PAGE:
Friends of Hastings Cemetery


Albert Charles Todd

FA N09


In Loving Memory of Albert Edward Todd

Who died 21st March 1919 age 63


There is a link death cannot sever

Loved and remembered remain for ever


Also of Georgina Ann Todd who died 16/2/1938 RIP


In Loving Memory of Albert Charles Todd reported missing in France July 1916

Rank: Rifleman

Service No: 471525

Date of Death: 01/07/1916

Age: 18

Regiment/Service: London Regiment (The Rangers)

1st/12th Bn.

Panel Reference: Pier and Face 9 C.

Memorial: THIEPVAL MEMORIAL

Additional Information:

Son of Albert E. and Georgina A. Todd, of 43, White Rock, Hastings.The memorial at Notre-Dame-de-Lorette lists the names of 580,000 men of all nationalities who died in the northern French Pas-de-Calais region during the First World War.
( http://www.claudinecolin.com/en/1047-the-international-memorial-notre-dame-de-lorette )  But not every one of the many of the men killed in the Pas-de-Calais are commemorated there.

One of the men missing from the Notre-Dame-de-Lorette memorial is Rifleman Albert Charles Todd.

Albert, who died in the Pas-de-Calais, is commemorated at the nearby Thiepval Memorial to the 75,000 (British and South African) victims of the 1916 Battle of the Somme whose bodies were never found and have no grave. Thiepval is in the Somme region.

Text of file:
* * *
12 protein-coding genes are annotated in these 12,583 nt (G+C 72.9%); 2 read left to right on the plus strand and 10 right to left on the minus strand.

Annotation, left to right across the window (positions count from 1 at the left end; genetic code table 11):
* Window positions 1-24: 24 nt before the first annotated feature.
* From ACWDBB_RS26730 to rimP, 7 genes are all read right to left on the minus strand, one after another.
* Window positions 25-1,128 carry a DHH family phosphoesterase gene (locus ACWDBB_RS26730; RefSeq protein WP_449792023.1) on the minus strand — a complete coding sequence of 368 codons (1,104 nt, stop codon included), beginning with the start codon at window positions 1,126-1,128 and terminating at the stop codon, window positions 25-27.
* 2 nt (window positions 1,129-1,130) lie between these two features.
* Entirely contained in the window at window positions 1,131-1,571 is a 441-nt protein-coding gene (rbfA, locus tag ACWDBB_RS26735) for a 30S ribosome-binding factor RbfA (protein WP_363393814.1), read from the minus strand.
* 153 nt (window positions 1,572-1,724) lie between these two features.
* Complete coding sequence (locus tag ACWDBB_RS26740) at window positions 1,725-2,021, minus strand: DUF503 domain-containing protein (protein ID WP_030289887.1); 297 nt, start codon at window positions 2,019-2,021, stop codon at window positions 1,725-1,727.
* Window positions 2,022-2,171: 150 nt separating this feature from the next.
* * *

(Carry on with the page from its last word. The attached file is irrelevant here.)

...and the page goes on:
In 1901 he is two years of age, and living with his parents at the Wellington Public House, 43 White Rock, Hastings.  His father, Albert E, had been the Landlord since 1891.  Albert’s story is fairly typical. At the outbreak of war the he lied about his age and was signed up. By June 1916 and now 18 years old, he found himself in northern France serving with the 12th Battalion (The Rangers) of the London Regiment.

Their objective on the first day of the Battle of the Somme – July 1, 1916 – was Gommecourt, a heavily fortified German-held village at the far northern flank of the Somme battle front.

It was a diversionary attack designed to keep pressure off the main assault to the south. But it was a colossal blood-letting that mirrored the tragic failure of the larger offensive. July 1, 1916 remains the bloodiest 24 hours in the history of the British Army, which suffered 57,400 casualties – including 20,000 dead – in one day.

The Rangers Battalion of the London Regiment lost two-thirds of its strength on July 1, and Albert was one of the men who didn’t answer his name at roll-call that evening. His body, like so many others, was never recovered. Albert’s parents were informed their son was “missing, presumed dead”.

Albert Charles Todd

Remembered with Honour Thiepval Memorial In Memory of Rifleman 471525, 1st/12th Bn., London Regiment (The Rangers) who died on 01 July 1916 Age 18 Son of Albert E. and Georgina A. Todd, of 43, White Rock, Hastings.

http://www.france24.com/en/20141105-why-i-wear-poppy-story-rifleman-albert-todd-france-world-war-one-uk-centenary

© Todd Family Archives